Like a UN General Assembly of religions
You can't miss it. The striking wooden sculpture is seven and a half metres high. The ring-shaped structure spirals in on itself. It has no beginning and no end; no outside and no inside. This "Ring for Peace" was erected a few days ago in Luitpold Park in the picturesque town of Lindau on the shores of Lake Constance.
"It represents the idea, the vision and the mission of Religions for Peace," says Ulrich Schneider. As managing director of the Foundation Peace Dialogue of the World Religions and Civil Society, 46-year-old Schneider is responsible for the organisation of the 10th World Assembly of Religions for Peace, which was opened by German President Frank-Walter Steinmeier this Tuesday.
Religious leaders meet in the heart of Europe
Religions for Peace is a global network of religious communities. According to Schneider, every religion in the world has in some form or other joined the coalition, which was founded in 1970.
Some who are familiar with the Religions for Peace World Assemblies, which take place once every five years, compare the event to the UN General Assembly. Now, members of this major civil society alliance have made the long journey from all four corners of the globe to a small town in Germany that is far from the corridors of power and not all that easy to reach. Small it may be, but Lindau lies at the heart of Europe. For many years it has played host to the international Lindau Nobel Laureate Meetings, demonstrating that it is the ideal place for intensive reflection and international exchange.
Economist Wolfgang Schürer was involved in the Lindau Nobel Laureate Meetings over the course of many years. Now the chairman of the Foundation Peace Dialogue of the World Religions and Civil Society, he is the motor driving the Religions for Peace 10th World Assembly. "We hope that with this World Assembly, we can provide some impetus that will have a sustainable impact and that we are not just another so-called summit, of which there are so many in the world today," he said.
This chimes with the hopes or expectations of politicians, not least with the German Foreign Office in Berlin, which is supporting the Lindau event to the tune of several million euros. In some parts of the world, political institutions have for years been incapable of taking action, leaving civil society players (many of which are religious) to help the needy. This is the case in villages in the Central African Republic, for example, in parts of Iraq and in a number of different countries. "Religious communities are the biggest civil society institutions in the world," says Andreas Görgen, adding: "beyond questions of faith, we are interested in their responsibility within and between societies."
Görgen is head of the Culture and Communication Department at the German Foreign Office. Since 2018, his department has included a unit devoted to Religion and Foreign Policy. In Lindau, Görgen and his team will be meeting fellow diplomats from numerous European countries who will be there as observers. This is not surprising given that all over the world – whether in Europe, Asia, or the US – politicians are focusing more on the role of religions and reminding them of their responsibility for peace.
This means that politicians see the potential of religious communities, but also want to remind them of their duty as forces for peace. Delegates in Lindau will certainly not be shying away from thorny issues. For example, delegates from North and South Korea, Myanmar and Bangladesh, and Sudan and South Sudan will be talking to each other behind closed doors.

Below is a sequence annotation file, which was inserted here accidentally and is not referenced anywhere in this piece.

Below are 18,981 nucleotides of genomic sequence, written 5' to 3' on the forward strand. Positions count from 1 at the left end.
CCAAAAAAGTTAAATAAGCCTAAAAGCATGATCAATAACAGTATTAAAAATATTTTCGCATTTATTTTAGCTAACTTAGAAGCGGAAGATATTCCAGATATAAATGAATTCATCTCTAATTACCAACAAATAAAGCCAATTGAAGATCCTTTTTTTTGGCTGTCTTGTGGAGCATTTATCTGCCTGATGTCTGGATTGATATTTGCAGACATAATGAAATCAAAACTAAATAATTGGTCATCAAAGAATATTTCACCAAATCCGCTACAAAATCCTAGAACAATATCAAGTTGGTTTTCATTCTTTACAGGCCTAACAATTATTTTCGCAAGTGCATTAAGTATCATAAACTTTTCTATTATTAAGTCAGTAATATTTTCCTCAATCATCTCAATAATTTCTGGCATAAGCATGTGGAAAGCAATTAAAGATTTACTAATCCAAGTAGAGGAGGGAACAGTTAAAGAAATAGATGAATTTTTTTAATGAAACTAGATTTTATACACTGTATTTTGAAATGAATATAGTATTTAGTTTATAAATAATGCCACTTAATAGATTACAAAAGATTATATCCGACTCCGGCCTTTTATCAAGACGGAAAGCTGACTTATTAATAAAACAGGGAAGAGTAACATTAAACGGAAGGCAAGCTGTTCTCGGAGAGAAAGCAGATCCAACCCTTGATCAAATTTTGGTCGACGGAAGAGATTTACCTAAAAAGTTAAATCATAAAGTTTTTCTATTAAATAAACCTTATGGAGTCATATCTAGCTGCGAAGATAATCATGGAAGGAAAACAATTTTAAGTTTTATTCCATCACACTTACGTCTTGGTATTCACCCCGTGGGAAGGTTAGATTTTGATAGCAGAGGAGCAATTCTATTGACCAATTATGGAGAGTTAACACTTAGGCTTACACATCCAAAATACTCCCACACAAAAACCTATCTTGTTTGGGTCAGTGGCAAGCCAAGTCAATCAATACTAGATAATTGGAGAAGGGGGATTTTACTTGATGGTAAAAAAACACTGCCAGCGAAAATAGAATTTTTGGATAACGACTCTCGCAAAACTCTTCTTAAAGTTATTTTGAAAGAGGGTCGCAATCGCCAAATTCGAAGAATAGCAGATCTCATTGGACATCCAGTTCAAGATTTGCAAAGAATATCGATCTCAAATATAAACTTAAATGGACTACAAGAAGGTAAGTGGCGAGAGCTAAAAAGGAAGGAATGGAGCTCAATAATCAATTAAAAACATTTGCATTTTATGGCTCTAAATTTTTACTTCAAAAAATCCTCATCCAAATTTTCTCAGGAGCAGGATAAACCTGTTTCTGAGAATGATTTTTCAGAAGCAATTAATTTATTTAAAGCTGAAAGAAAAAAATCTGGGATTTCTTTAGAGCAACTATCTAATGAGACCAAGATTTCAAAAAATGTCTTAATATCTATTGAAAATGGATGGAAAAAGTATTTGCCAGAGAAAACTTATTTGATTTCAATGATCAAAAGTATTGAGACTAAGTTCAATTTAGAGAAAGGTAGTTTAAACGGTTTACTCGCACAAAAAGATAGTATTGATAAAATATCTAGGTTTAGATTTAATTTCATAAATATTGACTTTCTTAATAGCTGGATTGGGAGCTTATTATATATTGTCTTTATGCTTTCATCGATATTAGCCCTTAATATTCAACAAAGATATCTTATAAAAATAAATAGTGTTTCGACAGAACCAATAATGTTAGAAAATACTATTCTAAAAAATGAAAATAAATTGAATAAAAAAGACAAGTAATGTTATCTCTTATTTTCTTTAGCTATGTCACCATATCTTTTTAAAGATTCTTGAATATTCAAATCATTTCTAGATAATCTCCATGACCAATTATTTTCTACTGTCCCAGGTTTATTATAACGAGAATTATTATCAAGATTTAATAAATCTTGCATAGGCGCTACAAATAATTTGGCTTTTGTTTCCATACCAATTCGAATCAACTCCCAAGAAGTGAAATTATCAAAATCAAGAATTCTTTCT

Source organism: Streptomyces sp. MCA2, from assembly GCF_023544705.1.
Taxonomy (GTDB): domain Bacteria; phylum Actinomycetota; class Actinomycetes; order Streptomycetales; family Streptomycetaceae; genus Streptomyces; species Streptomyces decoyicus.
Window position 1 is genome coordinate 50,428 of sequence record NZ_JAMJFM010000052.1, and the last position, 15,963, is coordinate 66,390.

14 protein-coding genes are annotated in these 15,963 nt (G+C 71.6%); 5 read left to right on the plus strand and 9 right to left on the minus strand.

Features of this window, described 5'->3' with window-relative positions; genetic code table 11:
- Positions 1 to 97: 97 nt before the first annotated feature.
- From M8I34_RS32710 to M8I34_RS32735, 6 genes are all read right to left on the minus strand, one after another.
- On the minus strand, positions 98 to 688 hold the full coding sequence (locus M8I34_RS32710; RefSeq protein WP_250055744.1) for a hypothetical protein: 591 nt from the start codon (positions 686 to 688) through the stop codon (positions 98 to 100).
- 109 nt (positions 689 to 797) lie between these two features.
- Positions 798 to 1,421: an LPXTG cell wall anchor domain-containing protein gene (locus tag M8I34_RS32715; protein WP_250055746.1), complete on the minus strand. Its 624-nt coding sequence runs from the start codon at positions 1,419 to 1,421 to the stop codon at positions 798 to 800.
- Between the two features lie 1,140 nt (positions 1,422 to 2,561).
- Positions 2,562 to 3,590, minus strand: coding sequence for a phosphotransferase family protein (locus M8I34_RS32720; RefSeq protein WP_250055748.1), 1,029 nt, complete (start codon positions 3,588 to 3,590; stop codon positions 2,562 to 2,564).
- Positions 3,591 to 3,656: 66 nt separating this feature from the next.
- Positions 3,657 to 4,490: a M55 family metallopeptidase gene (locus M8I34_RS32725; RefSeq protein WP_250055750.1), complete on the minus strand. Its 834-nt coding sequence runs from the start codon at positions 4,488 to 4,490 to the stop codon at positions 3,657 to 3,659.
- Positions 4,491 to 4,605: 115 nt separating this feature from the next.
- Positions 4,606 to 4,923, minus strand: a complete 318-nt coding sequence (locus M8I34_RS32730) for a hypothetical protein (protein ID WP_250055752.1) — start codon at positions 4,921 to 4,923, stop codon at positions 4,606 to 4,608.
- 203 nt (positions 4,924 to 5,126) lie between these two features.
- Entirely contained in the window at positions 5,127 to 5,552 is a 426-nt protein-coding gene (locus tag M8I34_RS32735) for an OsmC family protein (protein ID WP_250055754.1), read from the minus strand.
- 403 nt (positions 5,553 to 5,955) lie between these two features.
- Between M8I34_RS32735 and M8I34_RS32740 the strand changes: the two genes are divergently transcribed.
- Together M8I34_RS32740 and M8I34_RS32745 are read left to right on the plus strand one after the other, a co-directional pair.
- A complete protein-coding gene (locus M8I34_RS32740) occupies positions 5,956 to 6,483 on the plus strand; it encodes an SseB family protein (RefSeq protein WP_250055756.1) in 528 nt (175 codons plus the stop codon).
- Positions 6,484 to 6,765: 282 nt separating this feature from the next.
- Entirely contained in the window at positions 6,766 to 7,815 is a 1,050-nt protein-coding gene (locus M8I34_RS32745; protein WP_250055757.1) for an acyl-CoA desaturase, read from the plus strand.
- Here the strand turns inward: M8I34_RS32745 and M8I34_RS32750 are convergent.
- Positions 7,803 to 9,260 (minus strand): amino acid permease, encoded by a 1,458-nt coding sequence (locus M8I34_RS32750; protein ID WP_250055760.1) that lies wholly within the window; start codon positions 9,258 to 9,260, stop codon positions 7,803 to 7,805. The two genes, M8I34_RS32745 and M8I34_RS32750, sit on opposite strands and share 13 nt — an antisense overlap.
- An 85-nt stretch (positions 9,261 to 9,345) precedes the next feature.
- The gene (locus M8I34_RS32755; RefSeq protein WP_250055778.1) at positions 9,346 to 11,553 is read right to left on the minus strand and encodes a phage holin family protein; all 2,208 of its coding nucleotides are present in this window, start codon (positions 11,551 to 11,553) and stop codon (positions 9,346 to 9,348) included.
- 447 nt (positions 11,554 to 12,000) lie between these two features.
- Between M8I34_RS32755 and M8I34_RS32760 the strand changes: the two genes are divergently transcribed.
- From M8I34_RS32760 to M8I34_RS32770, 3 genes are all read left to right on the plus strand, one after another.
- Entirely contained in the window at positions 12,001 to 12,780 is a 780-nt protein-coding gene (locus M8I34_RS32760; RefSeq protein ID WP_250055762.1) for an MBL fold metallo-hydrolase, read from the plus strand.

People of courage
There will be more than a few well-known figures in Lindau. To name but a few: José Ramos-Horta, an important politician in his native East-Timor and winner of the Nobel Peace Prize, will attend. So will Layla Alkahafaji, an Iraqi Muslim who spent ten years in prison under Saddam Hussein, before emigrating to Canada and returning to her native country, where she is now one of the leading voices in the fight to combat violence against women. Then there is Cardinal John Onaiyekan of Nigeria, one of the people working for the peaceful co-existence of religions in Nigeria despite the terror being meted out by the Islamist Boko Haram movement.
In total, some 900 representatives of religions from 100 countries will attend this year's conference from 20–23 August. According to Ulrich Schneider, managing director of the foundation, the organisers did not meet their original target of women accounting for one third of all delegates. Schneider also emphasises the significance of religion all over the world. Over 80 per cent of people around the world describe themselves as religious. "That is undoubtedly very different from the situation here in Germany. And it illustrates what an important role religion plays today."
The diversity of countries and religions represented in Lindau will leave its mark on the town.
For their part, the Catholic and Protestant churches in the town – which are actually next door neighbours on the island – will invite religious representatives and the local population to a dinner on the Marketplace, where everyone will eat together at a large table. The ring will also remain as a lasting, durable memento of the event.
The Germans hope that Lindau and the atmosphere there will help encounters and conversations to flourish. The aim is not just to arrive at a joint final declaration, but also to pass concrete resolutions. There are plans for a global initiative to protect religious sites and a joint scientific effort to improve the solving of sexual crimes against women during armed conflicts.
"Our hope," says Schneider, "is that Lindau will become a permanent place of interreligious dialogue and impetus for peace." If so, the representatives of the world's religions could be back on the shores of Lake Constance again in five years time.
© Deutsche Welle/Qantara.de 2019